“HELMET HEADS” Pencil, chalk, charcoal, wax crayon, watercolor, ink and gouache, by Henry Moore, 1949. Credit: Henry Moore Family Collection and Hauser & Wirth, reproduced by permission of The Henry Moore Foundation.
Widely considered to be one of the most influential sculptors in the formation of British and international modernism, Henry Moore (1898-1986) drew from classical traditions, surrealism, and primitivism in his obsession with capturing the female form in all of its dimensions. In a new exhibit at Bowdoin College Museum of Art, the scope of Moore's manifestations of the figure can be viewed through a robust survey of 48 works on paper spanning six decades of the artist's productivity. Beginning with brisk academic life-drawings from the mid 1920s and concluding with harsh reductive black silhouettes from the early 1970s, Moore's garnered influences and dictating circumstances can be traced through the chronologically sound collection of drawings that both supplemented and bolstered his three-dimensional work.
Moore's drawings were both auxiliary to his sculpture and autonomous from it, serving as studies and blueprints as well as existing as independent completed works. Moore struggled and played with this dichotomy in status; many of the drawings featured in the exhibit are titled as ideas or sketches for sculptures, but hold their own weight as stand-alone works. Paired in the gallery, his 1937 "Ideas for Sculpture" and 1944 "Sketches for Sculpture" exemplify the artist's seeming inability to let preliminary drawings exist as just so. "Ideas for Sculpture," a pencil and wax crayon on paper, illustrates what could be the artist's process of distilling figures to his signature biomorphic forms. Five small scenes line the top of the page, depicting abstracted figures in obscured scenarios of what read like conversing or love-making, each rendered in a rich and whimsical line and residing in a surreal expanse of space. The juxtaposition and grouping of the scenes suggests a narrative, or a film reel. Below the reel are four larger abstracted forms extracted from the drawings above, figural objects reduced to almost no discernable human form. Similarly, in "Sketches for Sculpture," a graphite and pen and ink wash on paper, nine separate figural and architectural forms are worked out on one ground, bathed in a deep wash that places them all on one moody plane.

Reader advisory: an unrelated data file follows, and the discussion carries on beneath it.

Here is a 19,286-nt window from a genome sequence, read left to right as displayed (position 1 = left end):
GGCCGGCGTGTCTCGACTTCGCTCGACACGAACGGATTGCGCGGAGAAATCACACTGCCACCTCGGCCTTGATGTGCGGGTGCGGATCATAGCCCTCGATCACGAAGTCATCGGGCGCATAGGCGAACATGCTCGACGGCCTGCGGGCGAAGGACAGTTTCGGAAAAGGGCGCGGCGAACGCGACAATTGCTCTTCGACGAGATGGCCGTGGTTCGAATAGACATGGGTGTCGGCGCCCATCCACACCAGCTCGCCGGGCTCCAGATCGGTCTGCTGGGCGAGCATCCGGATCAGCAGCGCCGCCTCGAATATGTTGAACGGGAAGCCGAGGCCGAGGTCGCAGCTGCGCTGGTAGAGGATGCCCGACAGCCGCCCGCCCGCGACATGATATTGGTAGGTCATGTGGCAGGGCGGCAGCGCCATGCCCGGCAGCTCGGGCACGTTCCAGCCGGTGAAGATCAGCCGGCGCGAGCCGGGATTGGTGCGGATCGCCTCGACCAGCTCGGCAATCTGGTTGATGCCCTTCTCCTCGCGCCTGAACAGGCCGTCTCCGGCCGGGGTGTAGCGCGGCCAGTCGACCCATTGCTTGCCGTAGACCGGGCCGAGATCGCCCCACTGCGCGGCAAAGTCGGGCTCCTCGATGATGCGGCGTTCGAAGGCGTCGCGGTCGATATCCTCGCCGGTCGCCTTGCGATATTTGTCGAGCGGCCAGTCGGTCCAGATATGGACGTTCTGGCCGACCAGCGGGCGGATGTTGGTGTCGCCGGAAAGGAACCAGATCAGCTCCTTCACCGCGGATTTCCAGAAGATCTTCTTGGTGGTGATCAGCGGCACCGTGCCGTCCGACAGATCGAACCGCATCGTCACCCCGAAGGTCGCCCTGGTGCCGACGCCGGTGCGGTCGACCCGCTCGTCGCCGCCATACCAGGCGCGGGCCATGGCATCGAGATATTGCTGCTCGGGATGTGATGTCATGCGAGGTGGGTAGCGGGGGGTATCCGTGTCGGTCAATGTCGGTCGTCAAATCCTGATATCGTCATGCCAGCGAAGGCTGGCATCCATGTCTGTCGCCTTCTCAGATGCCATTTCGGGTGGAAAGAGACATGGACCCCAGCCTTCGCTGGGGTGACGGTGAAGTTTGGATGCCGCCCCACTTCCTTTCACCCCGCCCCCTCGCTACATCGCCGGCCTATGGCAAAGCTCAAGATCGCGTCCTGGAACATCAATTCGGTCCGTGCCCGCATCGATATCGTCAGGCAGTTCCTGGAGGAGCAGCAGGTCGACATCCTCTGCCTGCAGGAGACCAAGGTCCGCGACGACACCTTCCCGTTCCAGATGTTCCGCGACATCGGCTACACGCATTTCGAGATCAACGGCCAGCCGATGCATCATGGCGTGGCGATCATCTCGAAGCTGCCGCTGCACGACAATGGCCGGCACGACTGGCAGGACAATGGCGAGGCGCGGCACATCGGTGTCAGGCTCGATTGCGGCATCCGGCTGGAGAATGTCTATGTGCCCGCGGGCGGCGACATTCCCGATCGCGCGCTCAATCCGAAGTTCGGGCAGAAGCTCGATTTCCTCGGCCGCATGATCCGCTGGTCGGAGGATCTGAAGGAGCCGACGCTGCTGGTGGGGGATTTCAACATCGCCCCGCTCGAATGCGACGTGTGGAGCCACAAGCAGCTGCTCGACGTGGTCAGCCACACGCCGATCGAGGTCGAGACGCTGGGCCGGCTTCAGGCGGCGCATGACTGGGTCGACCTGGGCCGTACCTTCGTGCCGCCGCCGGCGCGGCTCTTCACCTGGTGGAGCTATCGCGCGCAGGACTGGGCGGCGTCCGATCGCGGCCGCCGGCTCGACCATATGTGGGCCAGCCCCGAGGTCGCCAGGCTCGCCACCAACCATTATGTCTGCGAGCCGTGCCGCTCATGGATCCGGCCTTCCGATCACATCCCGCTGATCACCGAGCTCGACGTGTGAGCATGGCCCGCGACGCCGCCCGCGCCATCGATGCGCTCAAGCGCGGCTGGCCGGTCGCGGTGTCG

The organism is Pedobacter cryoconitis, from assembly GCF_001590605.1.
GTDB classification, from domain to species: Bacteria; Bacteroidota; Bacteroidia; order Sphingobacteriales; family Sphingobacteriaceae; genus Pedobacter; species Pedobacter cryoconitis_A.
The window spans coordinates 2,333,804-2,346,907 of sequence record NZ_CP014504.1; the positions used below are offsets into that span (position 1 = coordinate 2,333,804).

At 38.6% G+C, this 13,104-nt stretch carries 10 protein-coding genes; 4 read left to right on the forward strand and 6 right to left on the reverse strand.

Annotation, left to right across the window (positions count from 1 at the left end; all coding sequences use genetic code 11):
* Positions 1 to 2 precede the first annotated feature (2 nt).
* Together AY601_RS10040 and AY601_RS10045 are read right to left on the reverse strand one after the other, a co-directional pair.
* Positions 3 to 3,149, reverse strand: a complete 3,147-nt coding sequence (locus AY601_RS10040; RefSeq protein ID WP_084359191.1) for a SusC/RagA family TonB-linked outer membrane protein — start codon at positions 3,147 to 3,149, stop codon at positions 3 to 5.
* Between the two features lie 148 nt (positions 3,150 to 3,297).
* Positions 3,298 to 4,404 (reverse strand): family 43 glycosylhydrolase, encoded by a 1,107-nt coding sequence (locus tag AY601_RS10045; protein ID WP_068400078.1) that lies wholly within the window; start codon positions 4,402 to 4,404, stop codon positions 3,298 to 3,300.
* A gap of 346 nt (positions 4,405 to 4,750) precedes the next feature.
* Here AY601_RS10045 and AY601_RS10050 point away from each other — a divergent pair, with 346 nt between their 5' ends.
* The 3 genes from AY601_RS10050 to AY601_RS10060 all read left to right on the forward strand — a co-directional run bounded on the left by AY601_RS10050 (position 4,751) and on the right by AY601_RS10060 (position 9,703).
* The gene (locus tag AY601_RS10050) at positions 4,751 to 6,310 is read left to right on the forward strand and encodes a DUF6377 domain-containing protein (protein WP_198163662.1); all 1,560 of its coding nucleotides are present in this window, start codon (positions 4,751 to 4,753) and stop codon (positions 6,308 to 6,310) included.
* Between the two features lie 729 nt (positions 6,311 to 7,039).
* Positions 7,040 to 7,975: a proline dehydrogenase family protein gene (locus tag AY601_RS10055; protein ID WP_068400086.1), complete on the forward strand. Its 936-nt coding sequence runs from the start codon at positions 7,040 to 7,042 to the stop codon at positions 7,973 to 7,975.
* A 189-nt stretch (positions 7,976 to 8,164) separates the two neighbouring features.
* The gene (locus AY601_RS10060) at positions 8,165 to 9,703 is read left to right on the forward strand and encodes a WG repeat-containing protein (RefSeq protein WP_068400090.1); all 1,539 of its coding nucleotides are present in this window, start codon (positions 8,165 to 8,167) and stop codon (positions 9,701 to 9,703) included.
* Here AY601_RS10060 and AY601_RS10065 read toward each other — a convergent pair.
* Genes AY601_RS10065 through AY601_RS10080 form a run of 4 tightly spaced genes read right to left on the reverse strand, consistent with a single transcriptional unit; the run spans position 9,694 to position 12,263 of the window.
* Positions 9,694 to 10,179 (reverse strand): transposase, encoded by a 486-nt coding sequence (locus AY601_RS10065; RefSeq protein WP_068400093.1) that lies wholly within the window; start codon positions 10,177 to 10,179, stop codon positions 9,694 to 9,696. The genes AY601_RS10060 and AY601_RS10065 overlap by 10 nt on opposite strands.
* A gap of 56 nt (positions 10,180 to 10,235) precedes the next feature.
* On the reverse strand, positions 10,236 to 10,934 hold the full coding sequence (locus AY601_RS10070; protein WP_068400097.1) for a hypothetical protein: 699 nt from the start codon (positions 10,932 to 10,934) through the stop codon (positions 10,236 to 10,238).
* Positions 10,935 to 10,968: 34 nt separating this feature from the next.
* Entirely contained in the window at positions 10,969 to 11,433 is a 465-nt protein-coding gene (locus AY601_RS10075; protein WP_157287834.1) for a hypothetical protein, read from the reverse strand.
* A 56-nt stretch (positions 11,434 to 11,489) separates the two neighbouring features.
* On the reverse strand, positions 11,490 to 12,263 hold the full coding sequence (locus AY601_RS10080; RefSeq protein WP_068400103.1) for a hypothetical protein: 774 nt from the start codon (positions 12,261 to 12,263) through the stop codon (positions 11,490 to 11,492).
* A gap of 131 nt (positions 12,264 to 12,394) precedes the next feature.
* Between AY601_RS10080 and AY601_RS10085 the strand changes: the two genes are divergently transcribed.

Moore's drawings are sculptural in nature, with sharp definitions of form and heavy shading and highlights. His materials are treated on paper as they would be in three dimensions, with a strong physicality in his mark-making and application of a range of mediums. His handling of pencil, chalk, wax crayon, pen and ink, and watercolor (which are at times all used in the same work) is intuitive and visceral.
"Henry Moore — The Drawings" opts to hang works together that are related aesthetically or in theme but divided by decades as opposed to providing a straight timeline, highlighting the continuity of Moore's vocabulary throughout stylistic shifts, historical conditions, and cultural engrossment. His investigations of the reclining female figure in early student work are smartly juxtaposed with those created when he was preoccupied with pre-Columbian art or influenced by Picasso or de Chirico. The theme of mother and child is examined through un-abstracted life drawing and then filtered through a more conceptual lens in his 1932 "Studies of Lobster Claws" and 1949 "Helmet Heads," which he describes as explorations of protection, a hard shell covering soft flesh, as a parent protects a child. The effects of World War II are heavily measured in the exhibit, as Moore became a commissioned war artist, depicting scenes of Londoners sleeping in the underground for shelter. His "Shelter Drawings" are thus some of the most resolved in the exhibit.